Approximately 23,700 children in the U.S. undergo invasive mechanical ventilation for acute respiratory failure annually. Although most survive, little is known if they have worse long-term neurocognitive function than children who do not undergo such procedures. There are concerns about neurotoxic effects of critical illness and its treatment on the developing brain. Therefore, infants and young children may be uniquely susceptible to adverse neurocognitive outcomes after invasive mechanical ventilation.
A four-year sibling-matched cohort study conducted at 31 U.S. PICUs and associated neuropsychology testing centers, published in JAMA, sheds light on the subject. Researchers found that children who survived PICU hospitalization for respiratory failure and were discharged without severe cognitive dysfunction had significantly lower subsequent IQ scores than their matched siblings.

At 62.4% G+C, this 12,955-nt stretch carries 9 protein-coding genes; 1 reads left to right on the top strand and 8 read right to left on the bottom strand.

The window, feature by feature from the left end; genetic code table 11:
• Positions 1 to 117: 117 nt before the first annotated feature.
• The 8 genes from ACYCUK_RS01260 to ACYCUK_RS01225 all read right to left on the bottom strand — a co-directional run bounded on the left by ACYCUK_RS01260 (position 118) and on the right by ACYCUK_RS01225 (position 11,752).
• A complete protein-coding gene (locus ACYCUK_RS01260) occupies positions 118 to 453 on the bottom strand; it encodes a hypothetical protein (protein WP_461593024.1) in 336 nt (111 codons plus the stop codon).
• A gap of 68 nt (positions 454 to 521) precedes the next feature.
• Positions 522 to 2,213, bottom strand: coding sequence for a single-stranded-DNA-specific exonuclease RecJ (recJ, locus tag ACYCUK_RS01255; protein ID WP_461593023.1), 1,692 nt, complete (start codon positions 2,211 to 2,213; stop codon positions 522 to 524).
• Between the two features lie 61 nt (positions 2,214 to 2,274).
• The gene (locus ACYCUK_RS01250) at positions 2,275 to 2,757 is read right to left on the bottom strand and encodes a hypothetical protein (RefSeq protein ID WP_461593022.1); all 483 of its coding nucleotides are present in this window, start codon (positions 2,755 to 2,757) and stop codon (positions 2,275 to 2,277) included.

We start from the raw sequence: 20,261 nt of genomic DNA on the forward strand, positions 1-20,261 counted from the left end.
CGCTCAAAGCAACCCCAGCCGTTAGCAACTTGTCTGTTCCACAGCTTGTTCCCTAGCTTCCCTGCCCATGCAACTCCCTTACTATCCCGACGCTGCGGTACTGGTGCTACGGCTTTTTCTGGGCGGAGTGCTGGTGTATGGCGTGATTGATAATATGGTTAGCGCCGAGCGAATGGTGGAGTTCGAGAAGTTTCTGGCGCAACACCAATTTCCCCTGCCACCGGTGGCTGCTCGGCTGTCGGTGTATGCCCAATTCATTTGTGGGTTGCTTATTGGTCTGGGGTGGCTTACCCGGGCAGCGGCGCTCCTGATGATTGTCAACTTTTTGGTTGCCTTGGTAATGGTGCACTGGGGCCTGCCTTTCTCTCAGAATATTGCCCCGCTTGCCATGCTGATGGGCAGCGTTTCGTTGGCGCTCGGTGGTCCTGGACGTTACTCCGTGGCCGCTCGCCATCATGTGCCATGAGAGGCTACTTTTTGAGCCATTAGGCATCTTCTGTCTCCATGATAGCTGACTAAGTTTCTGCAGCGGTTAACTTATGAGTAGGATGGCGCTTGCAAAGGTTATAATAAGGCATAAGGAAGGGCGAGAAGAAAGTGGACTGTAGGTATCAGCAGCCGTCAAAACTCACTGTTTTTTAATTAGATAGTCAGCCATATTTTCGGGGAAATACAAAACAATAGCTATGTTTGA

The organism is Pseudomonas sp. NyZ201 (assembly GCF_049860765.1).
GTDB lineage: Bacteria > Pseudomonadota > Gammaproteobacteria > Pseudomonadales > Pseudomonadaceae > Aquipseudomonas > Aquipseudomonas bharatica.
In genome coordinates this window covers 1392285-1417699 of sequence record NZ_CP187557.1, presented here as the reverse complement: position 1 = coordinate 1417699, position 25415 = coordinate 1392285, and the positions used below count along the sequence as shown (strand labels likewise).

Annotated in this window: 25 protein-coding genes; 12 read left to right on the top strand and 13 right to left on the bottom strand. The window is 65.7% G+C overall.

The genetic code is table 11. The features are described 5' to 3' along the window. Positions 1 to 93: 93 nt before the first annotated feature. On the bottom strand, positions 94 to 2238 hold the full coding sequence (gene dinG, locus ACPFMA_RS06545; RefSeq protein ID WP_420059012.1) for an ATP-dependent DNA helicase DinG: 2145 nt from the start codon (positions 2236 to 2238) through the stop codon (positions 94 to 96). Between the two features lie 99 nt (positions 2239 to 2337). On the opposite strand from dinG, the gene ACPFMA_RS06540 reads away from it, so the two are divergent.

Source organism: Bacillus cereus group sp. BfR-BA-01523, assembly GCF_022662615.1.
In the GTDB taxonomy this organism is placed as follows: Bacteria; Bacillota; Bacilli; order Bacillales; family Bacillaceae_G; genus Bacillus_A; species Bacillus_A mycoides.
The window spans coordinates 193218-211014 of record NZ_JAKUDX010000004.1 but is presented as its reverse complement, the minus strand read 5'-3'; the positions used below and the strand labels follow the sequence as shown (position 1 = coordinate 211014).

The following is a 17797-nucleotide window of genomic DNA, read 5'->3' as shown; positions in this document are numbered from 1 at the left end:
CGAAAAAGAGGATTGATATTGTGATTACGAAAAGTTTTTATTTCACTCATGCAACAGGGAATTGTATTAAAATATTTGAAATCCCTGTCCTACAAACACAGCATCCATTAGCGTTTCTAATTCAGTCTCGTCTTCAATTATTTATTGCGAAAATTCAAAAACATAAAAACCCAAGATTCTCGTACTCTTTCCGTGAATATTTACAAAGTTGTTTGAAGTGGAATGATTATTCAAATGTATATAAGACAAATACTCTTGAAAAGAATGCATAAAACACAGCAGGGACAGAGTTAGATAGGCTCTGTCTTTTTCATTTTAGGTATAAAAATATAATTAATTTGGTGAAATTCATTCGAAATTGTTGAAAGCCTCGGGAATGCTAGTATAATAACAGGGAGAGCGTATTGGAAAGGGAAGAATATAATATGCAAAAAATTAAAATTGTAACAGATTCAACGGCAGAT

“While the difference in IQ scores between patients and unexposed siblings was small, the data provide strong evidence of the existence and epidemiology of pediatric post-intensive care syndrome (PICS-p) after a single typical episode of acute respiratory failure necessitating invasive ventilation among generally healthy children,” says Martha A.Q. Curley, professor of nursing at Penn Nursing and the study’s lead researcher.
The study reaffirms the importance of assessing long-term outcomes as part of any trial evaluating acute interventions in pediatric critical care.
Read more at Penn Nursing News.